Sixty Muslim leaders from around the globe are calling for serious action to address climate change.

After a two-day International Islamic Climate Change Symposium in Istanbul, the leaders released a declaration that makes a moral case for climate action and asks world governments and the business sector to curb emissions, phase out fossil fuels, and commit to renewable energy. It it time, the declaration states, to “re-focus their concerns from unethical profit from the environment, to that of preserving it and elevating the condition of the world’s poor.”

The Islamic Declaration on Global Climate Change reads, in part:

The pace of global climate change today is of a different order of magnitude from the gradual changes that previously occurred throughout the most recent era, the Cenozoic. Moreover, it is human-induced: we have now become a force dominating nature. The epoch in which we live has increasingly been described in geological terms as the Anthropocene, or “Age of Humans”. Our species, though selected to be a caretaker or steward (khalifah) on the earth, has been the cause of such corruption and devastation on it that we are in danger ending life as we know it on our planet. This current rate of climate change cannot be sustained, and the earth’s fine equilibrium (mīzān) may soon be lost. As we humans are woven into the fabric of the natural world, its gifts are for us to savour. But the same fossil fuels that helped us achieve most of the prosperity we see today are the main cause of climate change. Excessive pollution from fossil fuels threatens to destroy the gifts bestowed on us by God, whom we know as Allah – gifts such as a functioning climate, healthy air to breathe, regular seasons, and living oceans. But our attitude to these gifts has been short-sighted, and we have abused them. What will future generations say of us, who leave them a degraded planet as our legacy? How will we face our Lord and Creator?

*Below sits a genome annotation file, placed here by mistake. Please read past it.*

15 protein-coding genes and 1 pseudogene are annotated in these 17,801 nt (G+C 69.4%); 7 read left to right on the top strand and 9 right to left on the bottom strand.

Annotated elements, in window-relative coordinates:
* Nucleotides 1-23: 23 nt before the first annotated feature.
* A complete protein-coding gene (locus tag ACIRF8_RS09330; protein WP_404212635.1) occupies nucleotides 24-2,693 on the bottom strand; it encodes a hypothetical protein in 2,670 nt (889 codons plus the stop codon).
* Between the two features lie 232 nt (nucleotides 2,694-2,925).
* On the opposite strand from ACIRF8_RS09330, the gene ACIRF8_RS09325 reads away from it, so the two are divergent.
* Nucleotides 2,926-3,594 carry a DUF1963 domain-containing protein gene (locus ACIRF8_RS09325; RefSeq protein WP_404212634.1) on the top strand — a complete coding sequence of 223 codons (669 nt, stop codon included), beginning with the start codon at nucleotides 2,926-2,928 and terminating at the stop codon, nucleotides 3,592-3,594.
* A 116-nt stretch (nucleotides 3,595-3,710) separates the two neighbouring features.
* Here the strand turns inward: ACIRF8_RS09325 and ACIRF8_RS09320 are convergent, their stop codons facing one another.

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This is the latest push from religious leaders in the lead-up to the global climate talks in Paris later this year. Pope Francis also released a strong statement against climate change in a 183-page call to action in June.

In response to the Muslim leaders’ announcement, Cardinal Peter Turkson, president of the Pontifical Council for Justice and Peace, said, “It is with great joy and in a spirit of solidarity that I express to you the promise of the Catholic Church to pray for the success of your initiative and her desire to work with you in the future to care for our common home and thus to glorify the God who created us.”

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Let’s hope people start listening.